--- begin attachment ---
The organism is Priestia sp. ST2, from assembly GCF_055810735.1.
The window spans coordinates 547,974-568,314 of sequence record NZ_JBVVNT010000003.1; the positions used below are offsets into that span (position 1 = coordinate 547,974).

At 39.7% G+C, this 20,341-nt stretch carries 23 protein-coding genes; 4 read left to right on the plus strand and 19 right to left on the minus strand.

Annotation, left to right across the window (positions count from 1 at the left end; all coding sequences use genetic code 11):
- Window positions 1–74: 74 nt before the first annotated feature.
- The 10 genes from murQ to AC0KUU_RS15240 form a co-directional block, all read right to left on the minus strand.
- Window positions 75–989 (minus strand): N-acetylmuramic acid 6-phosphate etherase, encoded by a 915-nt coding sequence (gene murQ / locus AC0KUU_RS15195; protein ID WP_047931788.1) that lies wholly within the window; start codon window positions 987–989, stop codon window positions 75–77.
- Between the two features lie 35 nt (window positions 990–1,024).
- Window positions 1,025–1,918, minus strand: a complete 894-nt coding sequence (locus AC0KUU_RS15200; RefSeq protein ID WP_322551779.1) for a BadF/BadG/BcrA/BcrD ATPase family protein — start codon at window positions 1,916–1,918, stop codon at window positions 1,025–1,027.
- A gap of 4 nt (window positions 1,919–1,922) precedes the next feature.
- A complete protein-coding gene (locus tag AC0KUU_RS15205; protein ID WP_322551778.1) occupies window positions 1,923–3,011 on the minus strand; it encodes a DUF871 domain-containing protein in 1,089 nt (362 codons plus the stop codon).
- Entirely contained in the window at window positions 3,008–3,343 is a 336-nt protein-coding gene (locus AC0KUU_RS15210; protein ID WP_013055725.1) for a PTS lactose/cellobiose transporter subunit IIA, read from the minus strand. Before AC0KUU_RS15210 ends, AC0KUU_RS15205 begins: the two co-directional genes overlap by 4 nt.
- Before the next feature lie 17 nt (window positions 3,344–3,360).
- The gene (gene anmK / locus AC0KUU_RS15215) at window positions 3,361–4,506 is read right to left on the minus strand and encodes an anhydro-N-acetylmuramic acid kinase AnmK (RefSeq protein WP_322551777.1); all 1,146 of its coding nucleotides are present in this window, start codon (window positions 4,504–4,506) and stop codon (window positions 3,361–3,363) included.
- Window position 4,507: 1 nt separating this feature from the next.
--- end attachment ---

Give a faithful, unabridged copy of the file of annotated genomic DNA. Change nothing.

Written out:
The organism is Priestia sp. ST2, from assembly GCF_055810735.1.
The window spans coordinates 547,974-568,314 of sequence record NZ_JBVVNT010000003.1; the positions used below are offsets into that span (position 1 = coordinate 547,974).

At 39.7% G+C, this 20,341-nt stretch carries 23 protein-coding genes; 4 read left to right on the plus strand and 19 right to left on the minus strand.

Annotation, left to right across the window (positions count from 1 at the left end; all coding sequences use genetic code 11):
- Window positions 1–74: 74 nt before the first annotated feature.
- The 10 genes from murQ to AC0KUU_RS15240 form a co-directional block, all read right to left on the minus strand.
- Window positions 75–989 (minus strand): N-acetylmuramic acid 6-phosphate etherase, encoded by a 915-nt coding sequence (gene murQ / locus AC0KUU_RS15195; protein ID WP_047931788.1) that lies wholly within the window; start codon window positions 987–989, stop codon window positions 75–77.
- Between the two features lie 35 nt (window positions 990–1,024).
- Window positions 1,025–1,918, minus strand: a complete 894-nt coding sequence (locus AC0KUU_RS15200; RefSeq protein ID WP_322551779.1) for a BadF/BadG/BcrA/BcrD ATPase family protein — start codon at window positions 1,916–1,918, stop codon at window positions 1,025–1,027.
- A gap of 4 nt (window positions 1,919–1,922) precedes the next feature.
- A complete protein-coding gene (locus tag AC0KUU_RS15205; protein ID WP_322551778.1) occupies window positions 1,923–3,011 on the minus strand; it encodes a DUF871 domain-containing protein in 1,089 nt (362 codons plus the stop codon).
- Entirely contained in the window at window positions 3,008–3,343 is a 336-nt protein-coding gene (locus AC0KUU_RS15210; protein ID WP_013055725.1) for a PTS lactose/cellobiose transporter subunit IIA, read from the minus strand. Before AC0KUU_RS15210 ends, AC0KUU_RS15205 begins: the two co-directional genes overlap by 4 nt.
- Before the next feature lie 17 nt (window positions 3,344–3,360).
- The gene (gene anmK / locus AC0KUU_RS15215) at window positions 3,361–4,506 is read right to left on the minus strand and encodes an anhydro-N-acetylmuramic acid kinase AnmK (RefSeq protein WP_322551777.1); all 1,146 of its coding nucleotides are present in this window, start codon (window positions 4,504–4,506) and stop codon (window positions 3,361–3,363) included.
- Window position 4,507: 1 nt separating this feature from the next.